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Can My Employer Get My Credit Report?

There are many things employers cannot ask for under equal employment opportunity laws, but your personal credit history is not one of them. Many employers, including some security companies, banks and municipalities request applicants to sign a waiver authorizing them to do background checks, which sometimes includes pulling a credit report either to initially obtain a job or when
applying for a promotion. Employers do this for various reasons. They could be checking to see if your debt load is too high for the salary they are offering. For sensitive positions in security, banking or government jobs, they may be trying to see how trustworthy and reliable you may be. It is very important that your credit report is accurate, not only for the purpose of obtaining additional credit at good rates, but for your job security as well.

The Federal Trade Commission (FTC) recommends that you pull a credit history on yourself at least once every year to ensure that
you are receiving the ‘credit’ that you deserve. Employers, or prospective employers have to give you notice in writing that a credit report may be pulled. They also need your consent before pulling your credit history from a Credit Reporting Agency (CRA). Once you are hired, your employer may continue to pull credit reports at various intervals during employment as long as they have given you a ‘separate document notice’ indicating that reports will be pulled in the future.

However, they should not pull unnecessary reports, as too many inquiries will negatively affect your credit rating. Many financial advisors will tell their clients to periodically pull their credit histories to check who has made inquiries and why. In 1997, two important amendments were added to the Fair Credit Reporting Act (FCRA). The first amendment ensures that individuals are aware that consumer reports may be used for employment purposes and agree to such use. The second amendment ensures that individuals are notified promptly if information in a consumer report may result in a negative employment decision. If employers rely on a credit report to take adverse action, that is denying a job application, denying an employee a promotion or reassigning or terminating employment, they must follow certain rules according to the FCRA.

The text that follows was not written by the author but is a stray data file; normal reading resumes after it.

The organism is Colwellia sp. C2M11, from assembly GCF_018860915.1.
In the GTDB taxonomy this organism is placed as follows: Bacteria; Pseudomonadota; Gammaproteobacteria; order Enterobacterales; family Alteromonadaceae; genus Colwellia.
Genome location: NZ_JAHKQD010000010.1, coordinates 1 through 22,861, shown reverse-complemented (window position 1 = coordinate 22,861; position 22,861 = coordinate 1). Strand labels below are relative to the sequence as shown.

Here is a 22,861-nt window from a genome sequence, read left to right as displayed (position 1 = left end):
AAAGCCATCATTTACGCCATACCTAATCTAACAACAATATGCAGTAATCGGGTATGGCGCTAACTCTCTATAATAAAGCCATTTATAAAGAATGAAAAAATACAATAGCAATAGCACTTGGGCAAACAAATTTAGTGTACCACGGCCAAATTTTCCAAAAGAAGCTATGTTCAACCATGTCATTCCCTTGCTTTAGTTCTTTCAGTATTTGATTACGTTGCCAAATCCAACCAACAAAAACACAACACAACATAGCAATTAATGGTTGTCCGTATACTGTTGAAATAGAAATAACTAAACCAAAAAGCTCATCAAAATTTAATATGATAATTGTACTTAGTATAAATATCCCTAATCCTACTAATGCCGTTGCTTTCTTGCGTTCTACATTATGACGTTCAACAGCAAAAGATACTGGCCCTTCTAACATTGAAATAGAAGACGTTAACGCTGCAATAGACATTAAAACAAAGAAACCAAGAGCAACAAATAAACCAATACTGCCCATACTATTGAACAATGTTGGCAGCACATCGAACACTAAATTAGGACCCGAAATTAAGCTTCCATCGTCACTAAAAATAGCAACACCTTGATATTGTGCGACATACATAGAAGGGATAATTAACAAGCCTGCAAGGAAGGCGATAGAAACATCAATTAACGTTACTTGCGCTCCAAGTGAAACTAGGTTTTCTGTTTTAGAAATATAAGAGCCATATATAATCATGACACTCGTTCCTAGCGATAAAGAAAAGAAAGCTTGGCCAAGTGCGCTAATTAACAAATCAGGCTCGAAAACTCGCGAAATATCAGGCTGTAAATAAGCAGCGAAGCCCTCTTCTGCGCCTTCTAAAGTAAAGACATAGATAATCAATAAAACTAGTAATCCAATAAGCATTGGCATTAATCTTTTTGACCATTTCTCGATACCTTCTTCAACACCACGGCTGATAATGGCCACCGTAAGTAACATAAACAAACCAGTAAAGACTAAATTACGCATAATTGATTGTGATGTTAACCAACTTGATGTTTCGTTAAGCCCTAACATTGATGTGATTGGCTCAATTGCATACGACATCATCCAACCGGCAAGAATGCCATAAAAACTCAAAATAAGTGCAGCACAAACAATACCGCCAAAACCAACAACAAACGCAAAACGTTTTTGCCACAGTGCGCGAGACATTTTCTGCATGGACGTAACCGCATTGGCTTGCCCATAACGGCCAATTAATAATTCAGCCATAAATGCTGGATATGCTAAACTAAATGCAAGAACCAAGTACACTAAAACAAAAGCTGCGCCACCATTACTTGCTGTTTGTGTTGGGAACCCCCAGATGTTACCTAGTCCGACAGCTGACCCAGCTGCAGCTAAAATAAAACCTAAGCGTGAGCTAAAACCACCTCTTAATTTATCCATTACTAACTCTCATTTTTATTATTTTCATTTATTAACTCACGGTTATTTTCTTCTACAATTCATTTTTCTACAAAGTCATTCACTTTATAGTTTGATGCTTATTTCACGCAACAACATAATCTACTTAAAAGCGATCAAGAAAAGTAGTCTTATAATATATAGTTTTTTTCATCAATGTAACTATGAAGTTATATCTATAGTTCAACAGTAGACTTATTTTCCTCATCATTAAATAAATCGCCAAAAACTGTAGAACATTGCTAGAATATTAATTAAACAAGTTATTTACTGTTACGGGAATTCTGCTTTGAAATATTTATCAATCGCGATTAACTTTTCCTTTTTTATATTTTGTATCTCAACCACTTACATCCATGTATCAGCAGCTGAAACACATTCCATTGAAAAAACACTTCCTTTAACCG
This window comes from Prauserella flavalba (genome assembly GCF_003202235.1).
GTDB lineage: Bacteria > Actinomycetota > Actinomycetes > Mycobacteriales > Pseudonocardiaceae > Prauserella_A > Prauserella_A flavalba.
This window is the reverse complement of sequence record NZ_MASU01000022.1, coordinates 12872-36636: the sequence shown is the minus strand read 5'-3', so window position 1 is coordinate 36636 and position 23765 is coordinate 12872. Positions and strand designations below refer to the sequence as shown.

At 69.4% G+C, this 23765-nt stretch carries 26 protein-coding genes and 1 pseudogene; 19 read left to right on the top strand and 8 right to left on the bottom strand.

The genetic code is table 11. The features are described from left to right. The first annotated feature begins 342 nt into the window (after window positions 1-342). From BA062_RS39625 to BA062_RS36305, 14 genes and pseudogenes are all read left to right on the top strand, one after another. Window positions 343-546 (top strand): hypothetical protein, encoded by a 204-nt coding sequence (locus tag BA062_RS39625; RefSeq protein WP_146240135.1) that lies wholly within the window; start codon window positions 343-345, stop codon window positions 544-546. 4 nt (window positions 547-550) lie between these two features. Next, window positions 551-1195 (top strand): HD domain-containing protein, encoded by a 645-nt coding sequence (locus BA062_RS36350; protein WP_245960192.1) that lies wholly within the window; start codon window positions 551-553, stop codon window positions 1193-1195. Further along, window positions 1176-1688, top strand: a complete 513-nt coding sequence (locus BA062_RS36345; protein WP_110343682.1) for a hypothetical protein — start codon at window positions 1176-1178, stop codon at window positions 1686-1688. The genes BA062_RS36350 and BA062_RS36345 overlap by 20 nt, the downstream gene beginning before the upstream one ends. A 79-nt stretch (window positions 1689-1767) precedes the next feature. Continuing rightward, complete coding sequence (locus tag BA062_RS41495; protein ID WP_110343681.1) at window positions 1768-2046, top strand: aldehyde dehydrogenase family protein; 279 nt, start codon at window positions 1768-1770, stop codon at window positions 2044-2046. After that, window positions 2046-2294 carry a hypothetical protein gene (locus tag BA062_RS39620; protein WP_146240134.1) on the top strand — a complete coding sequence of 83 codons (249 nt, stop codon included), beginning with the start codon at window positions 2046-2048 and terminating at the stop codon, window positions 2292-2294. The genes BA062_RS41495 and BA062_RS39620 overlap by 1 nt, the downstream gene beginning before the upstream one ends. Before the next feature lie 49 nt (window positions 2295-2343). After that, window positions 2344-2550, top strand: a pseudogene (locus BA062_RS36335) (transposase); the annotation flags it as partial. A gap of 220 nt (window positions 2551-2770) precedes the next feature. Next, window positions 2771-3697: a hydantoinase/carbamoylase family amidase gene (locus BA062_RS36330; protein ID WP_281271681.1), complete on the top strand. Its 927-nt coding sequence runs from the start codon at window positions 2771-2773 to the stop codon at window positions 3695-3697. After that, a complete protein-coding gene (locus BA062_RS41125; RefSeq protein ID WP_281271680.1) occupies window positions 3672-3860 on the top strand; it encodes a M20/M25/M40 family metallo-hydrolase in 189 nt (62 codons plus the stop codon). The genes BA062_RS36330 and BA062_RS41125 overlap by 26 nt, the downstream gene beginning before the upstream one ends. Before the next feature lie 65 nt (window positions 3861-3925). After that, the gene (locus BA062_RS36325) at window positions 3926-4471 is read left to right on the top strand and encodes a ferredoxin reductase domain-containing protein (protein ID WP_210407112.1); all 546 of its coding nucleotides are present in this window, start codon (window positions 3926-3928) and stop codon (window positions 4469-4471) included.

First, they must give you a pre-adverse action disclosure that includes a copy of your credit report and a copy of ‘A summary of your rights under the FCRA.’ After the employer has taken the adverse action, they must give you notice orally, in writing or electronically that the action has been taken in an adverse action notice. This notice must include: The name address, and phone number of the CRA that supplied the report A statement that the CRA that supplied the report did not make the decision to take the adverse action and cannot give specific reasons for it and A notice of the individual’s right to dispute the accuracy or completeness of any information the agency furnished, and his or her right to an additional free report from the agency upon request within 60 days.

Pam Spruk has worked in the banking credit and collections industry most of her adult life. Working in the industry, she knows how important having a good credit rating can be. She also knows from experience that employers often pull credit histories. “My last two employers have pulled credit reports upon being hired,” she said. “I understand the importance of it, but sometimes things on your credit report doesn’t necessarily reflect the person that you are.”

Mrs. Spruk had the unfortunate experience of having her ex-husband’s credit affect her negatively. Although she has never been denied a job or promotion because of her credit history, she says it is a little unsettling to have his bad judgement reflect on her. In most states, once you are married, your financial histories merge as well. It is a good idea to know how your spouse’s history has affected your credit rating, especially before you apply for employment.

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